"There is desirable treasure,
And oil in the dwelling of the wise,
But a foolish man squanders it."
Some of these projects are probably worthwhile, but the overall package is ridiculous:
Regents approve PUF proceeds for capital projects, including first-of-its-kind collaboration
AUSTIN—The University of Texas System Board of Regents today approved $392.2 million from Permanent University Fund bonds as a source of funding for nine capital projects at UT academic and health institutions.This year’s provision included a new approach by Regents – cross-institutional facilities funding for a first-of-its-kind collaboration, an example of Chancellor William H. McRaven’s charge to UT System institutions to break down silos, operate as a “team of teams” and leverage the System’s collective size, talent and scale to attack challenging issues facing our world today.At the Chancellor’s recommendation, Regents approved $45 million in PUF bonds for a cancer collaboration among UT MD Anderson Cancer Center, UT Health San Antonio, UT Health Northeast, UT Medical Branch in Galveston and UT Austin’s Dell Medical School. The funds will be divided roughly equally among the five institutions, targeting the most critical capital needs in each setting. The money may be used to renovate existing facilities or build new facilities. It could also be directed toward the purchase of equipment and information systems, including systems that would enable digital health services such as telepathology and teleradiology.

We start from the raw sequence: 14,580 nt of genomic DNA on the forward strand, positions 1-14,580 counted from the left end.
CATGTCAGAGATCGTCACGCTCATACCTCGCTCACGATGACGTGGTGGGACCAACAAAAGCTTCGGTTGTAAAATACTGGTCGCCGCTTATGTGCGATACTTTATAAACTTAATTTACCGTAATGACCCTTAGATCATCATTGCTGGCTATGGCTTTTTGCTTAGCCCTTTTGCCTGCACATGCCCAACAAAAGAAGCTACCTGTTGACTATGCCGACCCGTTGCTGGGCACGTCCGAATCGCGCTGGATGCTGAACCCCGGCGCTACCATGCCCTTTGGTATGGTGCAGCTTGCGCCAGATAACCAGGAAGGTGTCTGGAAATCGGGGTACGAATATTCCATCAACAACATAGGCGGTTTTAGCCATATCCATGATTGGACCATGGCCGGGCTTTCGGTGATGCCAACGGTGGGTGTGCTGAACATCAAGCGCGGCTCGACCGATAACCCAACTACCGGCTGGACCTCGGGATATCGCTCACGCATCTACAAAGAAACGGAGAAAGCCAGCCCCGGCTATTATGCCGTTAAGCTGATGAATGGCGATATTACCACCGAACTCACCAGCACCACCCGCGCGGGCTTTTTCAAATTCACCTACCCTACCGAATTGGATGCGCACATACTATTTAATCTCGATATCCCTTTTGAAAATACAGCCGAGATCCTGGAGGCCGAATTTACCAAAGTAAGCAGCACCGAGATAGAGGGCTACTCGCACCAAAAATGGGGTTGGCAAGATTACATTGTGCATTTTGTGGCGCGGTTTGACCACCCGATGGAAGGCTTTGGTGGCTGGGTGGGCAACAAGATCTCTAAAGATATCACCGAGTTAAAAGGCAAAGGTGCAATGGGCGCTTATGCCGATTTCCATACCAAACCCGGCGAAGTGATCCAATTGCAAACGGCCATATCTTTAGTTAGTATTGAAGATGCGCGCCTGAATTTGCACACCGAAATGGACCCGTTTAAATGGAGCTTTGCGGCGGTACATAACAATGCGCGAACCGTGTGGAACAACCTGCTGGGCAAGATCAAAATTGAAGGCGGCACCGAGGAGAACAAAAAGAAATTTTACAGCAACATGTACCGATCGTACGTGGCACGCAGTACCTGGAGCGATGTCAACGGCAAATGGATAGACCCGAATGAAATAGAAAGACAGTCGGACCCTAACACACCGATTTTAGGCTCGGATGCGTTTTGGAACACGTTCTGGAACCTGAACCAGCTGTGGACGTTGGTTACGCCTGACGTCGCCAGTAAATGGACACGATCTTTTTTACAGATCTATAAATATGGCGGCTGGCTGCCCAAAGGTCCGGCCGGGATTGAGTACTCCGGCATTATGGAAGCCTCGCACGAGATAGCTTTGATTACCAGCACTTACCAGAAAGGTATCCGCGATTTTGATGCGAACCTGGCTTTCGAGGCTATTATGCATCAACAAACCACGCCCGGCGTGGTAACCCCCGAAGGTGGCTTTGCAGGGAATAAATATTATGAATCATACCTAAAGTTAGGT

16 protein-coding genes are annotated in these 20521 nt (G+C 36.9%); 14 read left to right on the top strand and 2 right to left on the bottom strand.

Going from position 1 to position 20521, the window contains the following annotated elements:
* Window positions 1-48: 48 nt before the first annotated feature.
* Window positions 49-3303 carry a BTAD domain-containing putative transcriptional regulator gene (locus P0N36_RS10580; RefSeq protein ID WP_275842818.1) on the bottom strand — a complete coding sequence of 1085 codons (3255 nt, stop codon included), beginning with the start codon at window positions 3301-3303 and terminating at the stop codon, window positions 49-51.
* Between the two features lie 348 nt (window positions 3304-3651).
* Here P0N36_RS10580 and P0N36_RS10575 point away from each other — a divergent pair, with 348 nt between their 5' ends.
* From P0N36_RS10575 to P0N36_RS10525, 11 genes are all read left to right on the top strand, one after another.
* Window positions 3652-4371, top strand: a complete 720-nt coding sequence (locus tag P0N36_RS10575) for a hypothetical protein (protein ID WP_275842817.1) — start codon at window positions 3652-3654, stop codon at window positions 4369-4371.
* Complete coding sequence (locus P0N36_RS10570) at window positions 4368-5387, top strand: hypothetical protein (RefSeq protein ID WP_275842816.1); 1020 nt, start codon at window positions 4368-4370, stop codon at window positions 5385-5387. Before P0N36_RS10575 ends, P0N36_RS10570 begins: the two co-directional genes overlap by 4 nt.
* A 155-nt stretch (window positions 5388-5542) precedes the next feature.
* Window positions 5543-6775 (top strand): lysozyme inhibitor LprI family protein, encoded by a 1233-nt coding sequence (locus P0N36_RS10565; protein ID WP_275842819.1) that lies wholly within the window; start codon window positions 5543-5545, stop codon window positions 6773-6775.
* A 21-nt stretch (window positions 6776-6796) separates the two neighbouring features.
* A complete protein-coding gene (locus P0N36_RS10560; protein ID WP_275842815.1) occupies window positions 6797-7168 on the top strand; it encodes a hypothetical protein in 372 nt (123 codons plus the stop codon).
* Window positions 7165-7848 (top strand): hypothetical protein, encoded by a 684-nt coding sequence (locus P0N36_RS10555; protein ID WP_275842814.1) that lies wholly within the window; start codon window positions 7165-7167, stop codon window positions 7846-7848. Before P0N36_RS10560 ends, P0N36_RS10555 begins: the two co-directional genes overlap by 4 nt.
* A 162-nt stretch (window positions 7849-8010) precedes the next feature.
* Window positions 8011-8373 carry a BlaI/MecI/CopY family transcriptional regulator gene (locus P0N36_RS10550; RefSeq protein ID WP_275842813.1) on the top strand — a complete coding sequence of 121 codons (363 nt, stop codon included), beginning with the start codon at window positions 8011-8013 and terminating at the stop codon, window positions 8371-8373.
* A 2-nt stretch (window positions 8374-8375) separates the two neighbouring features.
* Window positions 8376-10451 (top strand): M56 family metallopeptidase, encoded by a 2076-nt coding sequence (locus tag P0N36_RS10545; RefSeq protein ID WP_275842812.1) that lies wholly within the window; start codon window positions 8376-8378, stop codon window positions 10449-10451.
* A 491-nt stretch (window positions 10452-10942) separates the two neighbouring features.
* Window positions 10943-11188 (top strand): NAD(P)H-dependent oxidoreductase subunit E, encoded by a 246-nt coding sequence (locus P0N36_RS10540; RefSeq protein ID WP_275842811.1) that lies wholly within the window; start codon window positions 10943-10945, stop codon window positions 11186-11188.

Read the whole thing, including the full list of expenditures, here.The bulk of the total — $347.2 million — is earmarked as a source of funding for several new important facilities at UT academic and health institutions that will provide the opportunity for world-class research, teaching and clinical care for Texas and beyond.
While we're on the subject, check out this gem they discussed in the executive session:
U. T. El Paso: Discussion and appropriate action regarding the purchase of approximately 458 acres of land out of the J. Baker Survey #10 and the I. F. Harrison Survey #54, located on Paisano Drive and Interstate Highway 10 in El Paso, El Paso County, Texas, commonly known as the former ASARCO smelter site, from ASARCO Texas Custodial Trust, for future programmed campus expansion.And what, pray tell is the "former ASARCO smelter site"?!?
University of Texas System officials are in negotiations to possibly purchase the former Asarco copper-smelter site in West Central El Paso for expansion of the UTEP campus, Asarco site trustee Roberto Puga said.Separate press report makes another good point:
The environmental cleanup of the site is nearing completion.
The smelter site has restrictions and obligations that the buyer will have to meet, Puga has said. One of the biggest obligations is for the buyer to preserve and monitor a 5-acre landfill where hazardous waste is buried, he has said.
No residences can be built on the 210-acre smelter site. But commercial buildings, classrooms and stadiums could be built there, he has said.
No price for the land has been publicly disclosed.
The Board of Regents is chaired by El Paso businessman and philanthropist Paul Foster.So they, literally, intend to spend tens of millions of dollars to purchase a toxic waste dump; read the the whole thing here and here.